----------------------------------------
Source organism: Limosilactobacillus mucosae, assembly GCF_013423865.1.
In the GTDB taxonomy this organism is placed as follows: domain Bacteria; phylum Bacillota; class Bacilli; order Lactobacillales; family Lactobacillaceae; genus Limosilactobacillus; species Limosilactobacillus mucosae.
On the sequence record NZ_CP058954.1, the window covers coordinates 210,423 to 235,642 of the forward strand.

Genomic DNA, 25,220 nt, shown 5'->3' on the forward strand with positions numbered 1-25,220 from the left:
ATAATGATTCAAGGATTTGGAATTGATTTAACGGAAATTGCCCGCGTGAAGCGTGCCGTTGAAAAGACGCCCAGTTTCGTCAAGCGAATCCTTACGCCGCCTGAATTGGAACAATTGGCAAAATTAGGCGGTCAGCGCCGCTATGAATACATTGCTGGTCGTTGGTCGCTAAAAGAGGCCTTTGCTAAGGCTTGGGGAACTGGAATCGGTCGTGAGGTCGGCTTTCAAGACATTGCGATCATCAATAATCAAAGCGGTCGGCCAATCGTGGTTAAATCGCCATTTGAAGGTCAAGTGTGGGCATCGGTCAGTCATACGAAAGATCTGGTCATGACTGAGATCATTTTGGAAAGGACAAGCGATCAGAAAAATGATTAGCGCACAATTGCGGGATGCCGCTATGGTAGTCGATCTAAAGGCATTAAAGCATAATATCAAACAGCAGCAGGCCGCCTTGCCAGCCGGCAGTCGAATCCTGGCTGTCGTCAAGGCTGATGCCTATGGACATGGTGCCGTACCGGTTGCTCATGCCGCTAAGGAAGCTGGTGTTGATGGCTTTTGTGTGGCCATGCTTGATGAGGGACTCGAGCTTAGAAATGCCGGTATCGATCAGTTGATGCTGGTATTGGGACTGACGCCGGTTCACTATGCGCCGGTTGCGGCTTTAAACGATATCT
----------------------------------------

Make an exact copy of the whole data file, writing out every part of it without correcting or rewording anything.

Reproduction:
Source organism: Limosilactobacillus mucosae, assembly GCF_013423865.1.
In the GTDB taxonomy this organism is placed as follows: domain Bacteria; phylum Bacillota; class Bacilli; order Lactobacillales; family Lactobacillaceae; genus Limosilactobacillus; species Limosilactobacillus mucosae.
On the sequence record NZ_CP058954.1, the window covers coordinates 210,423 to 235,642 of the forward strand.

Genomic DNA, 25,220 nt, shown 5'->3' on the forward strand with positions numbered 1-25,220 from the left:
ATAATGATTCAAGGATTTGGAATTGATTTAACGGAAATTGCCCGCGTGAAGCGTGCCGTTGAAAAGACGCCCAGTTTCGTCAAGCGAATCCTTACGCCGCCTGAATTGGAACAATTGGCAAAATTAGGCGGTCAGCGCCGCTATGAATACATTGCTGGTCGTTGGTCGCTAAAAGAGGCCTTTGCTAAGGCTTGGGGAACTGGAATCGGTCGTGAGGTCGGCTTTCAAGACATTGCGATCATCAATAATCAAAGCGGTCGGCCAATCGTGGTTAAATCGCCATTTGAAGGTCAAGTGTGGGCATCGGTCAGTCATACGAAAGATCTGGTCATGACTGAGATCATTTTGGAAAGGACAAGCGATCAGAAAAATGATTAGCGCACAATTGCGGGATGCCGCTATGGTAGTCGATCTAAAGGCATTAAAGCATAATATCAAACAGCAGCAGGCCGCCTTGCCAGCCGGCAGTCGAATCCTGGCTGTCGTCAAGGCTGATGCCTATGGACATGGTGCCGTACCGGTTGCTCATGCCGCTAAGGAAGCTGGTGTTGATGGCTTTTGTGTGGCCATGCTTGATGAGGGACTCGAGCTTAGAAATGCCGGTATCGATCAGTTGATGCTGGTATTGGGACTGACGCCGGTTCACTATGCGCCGGTTGCGGCTTTAAACGATATCT